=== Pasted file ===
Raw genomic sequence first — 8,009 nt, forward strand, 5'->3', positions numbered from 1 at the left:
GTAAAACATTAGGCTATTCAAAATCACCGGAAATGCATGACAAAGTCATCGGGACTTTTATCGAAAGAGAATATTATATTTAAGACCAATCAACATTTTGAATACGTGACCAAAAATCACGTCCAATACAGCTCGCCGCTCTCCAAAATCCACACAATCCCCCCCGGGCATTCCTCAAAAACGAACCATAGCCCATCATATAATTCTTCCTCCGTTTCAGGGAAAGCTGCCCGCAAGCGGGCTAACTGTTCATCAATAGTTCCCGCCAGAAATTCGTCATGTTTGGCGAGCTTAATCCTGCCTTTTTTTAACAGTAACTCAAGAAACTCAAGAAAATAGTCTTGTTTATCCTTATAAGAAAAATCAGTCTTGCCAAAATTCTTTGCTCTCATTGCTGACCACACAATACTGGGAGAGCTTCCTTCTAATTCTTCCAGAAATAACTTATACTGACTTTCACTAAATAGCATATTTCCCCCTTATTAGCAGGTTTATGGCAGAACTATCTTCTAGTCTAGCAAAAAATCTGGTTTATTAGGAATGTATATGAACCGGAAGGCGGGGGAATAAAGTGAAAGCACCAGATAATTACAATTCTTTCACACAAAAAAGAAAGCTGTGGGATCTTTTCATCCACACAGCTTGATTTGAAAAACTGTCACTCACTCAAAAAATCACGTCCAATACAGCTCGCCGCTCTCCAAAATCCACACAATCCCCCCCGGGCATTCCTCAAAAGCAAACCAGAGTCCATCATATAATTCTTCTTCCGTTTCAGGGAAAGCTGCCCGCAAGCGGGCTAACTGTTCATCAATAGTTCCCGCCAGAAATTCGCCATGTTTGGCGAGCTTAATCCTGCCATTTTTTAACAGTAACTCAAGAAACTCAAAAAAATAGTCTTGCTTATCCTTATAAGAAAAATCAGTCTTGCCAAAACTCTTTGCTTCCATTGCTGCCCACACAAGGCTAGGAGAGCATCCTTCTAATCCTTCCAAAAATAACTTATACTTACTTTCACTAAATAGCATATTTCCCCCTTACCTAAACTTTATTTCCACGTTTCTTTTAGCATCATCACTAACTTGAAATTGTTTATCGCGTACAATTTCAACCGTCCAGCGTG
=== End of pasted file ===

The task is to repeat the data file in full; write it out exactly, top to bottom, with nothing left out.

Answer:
Raw genomic sequence first — 8,009 nt, forward strand, 5'->3', positions numbered from 1 at the left:
GTAAAACATTAGGCTATTCAAAATCACCGGAAATGCATGACAAAGTCATCGGGACTTTTATCGAAAGAGAATATTATATTTAAGACCAATCAACATTTTGAATACGTGACCAAAAATCACGTCCAATACAGCTCGCCGCTCTCCAAAATCCACACAATCCCCCCCGGGCATTCCTCAAAAACGAACCATAGCCCATCATATAATTCTTCCTCCGTTTCAGGGAAAGCTGCCCGCAAGCGGGCTAACTGTTCATCAATAGTTCCCGCCAGAAATTCGTCATGTTTGGCGAGCTTAATCCTGCCTTTTTTTAACAGTAACTCAAGAAACTCAAGAAAATAGTCTTGTTTATCCTTATAAGAAAAATCAGTCTTGCCAAAATTCTTTGCTCTCATTGCTGACCACACAATACTGGGAGAGCTTCCTTCTAATTCTTCCAGAAATAACTTATACTGACTTTCACTAAATAGCATATTTCCCCCTTATTAGCAGGTTTATGGCAGAACTATCTTCTAGTCTAGCAAAAAATCTGGTTTATTAGGAATGTATATGAACCGGAAGGCGGGGGAATAAAGTGAAAGCACCAGATAATTACAATTCTTTCACACAAAAAAGAAAGCTGTGGGATCTTTTCATCCACACAGCTTGATTTGAAAAACTGTCACTCACTCAAAAAATCACGTCCAATACAGCTCGCCGCTCTCCAAAATCCACACAATCCCCCCCGGGCATTCCTCAAAAGCAAACCAGAGTCCATCATATAATTCTTCTTCCGTTTCAGGGAAAGCTGCCCGCAAGCGGGCTAACTGTTCATCAATAGTTCCCGCCAGAAATTCGCCATGTTTGGCGAGCTTAATCCTGCCATTTTTTAACAGTAACTCAAGAAACTCAAAAAAATAGTCTTGCTTATCCTTATAAGAAAAATCAGTCTTGCCAAAACTCTTTGCTTCCATTGCTGCCCACACAAGGCTAGGAGAGCATCCTTCTAATCCTTCCAAAAATAACTTATACTTACTTTCACTAAATAGCATATTTCCCCCTTACCTAAACTTTATTTCCACGTTTCTTTTAGCATCATCACTAACTTGAAATTGTTTATCGCGTACAATTTCAACCGTCCAGCGTG